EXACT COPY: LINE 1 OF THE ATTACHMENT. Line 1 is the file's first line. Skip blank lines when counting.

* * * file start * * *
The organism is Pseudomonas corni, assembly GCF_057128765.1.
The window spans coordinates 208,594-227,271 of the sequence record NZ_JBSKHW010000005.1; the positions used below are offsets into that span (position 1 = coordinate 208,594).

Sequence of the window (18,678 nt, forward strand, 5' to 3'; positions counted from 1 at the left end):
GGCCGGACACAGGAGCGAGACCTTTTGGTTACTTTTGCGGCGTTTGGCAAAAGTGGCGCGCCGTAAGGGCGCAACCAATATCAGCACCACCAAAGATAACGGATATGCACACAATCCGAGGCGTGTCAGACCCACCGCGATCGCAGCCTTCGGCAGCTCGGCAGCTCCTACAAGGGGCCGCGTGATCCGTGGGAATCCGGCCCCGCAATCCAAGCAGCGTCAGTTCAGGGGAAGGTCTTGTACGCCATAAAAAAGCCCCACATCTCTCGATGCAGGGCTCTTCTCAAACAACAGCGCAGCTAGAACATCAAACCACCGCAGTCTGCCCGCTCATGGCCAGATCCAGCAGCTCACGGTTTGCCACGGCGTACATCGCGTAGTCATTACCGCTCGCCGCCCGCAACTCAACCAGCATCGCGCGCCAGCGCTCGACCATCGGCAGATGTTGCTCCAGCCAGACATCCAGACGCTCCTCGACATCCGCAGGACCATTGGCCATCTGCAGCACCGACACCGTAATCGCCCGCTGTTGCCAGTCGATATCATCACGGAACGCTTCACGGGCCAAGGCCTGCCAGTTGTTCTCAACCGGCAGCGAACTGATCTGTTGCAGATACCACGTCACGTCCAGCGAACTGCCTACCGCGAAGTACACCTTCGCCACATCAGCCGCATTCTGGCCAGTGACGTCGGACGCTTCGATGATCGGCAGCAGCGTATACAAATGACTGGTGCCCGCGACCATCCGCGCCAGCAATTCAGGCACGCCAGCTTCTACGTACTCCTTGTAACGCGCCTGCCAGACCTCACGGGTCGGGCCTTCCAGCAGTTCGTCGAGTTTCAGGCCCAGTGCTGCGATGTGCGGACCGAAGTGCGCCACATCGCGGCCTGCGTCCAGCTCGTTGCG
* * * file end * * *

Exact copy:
The organism is Pseudomonas corni, assembly GCF_057128765.1.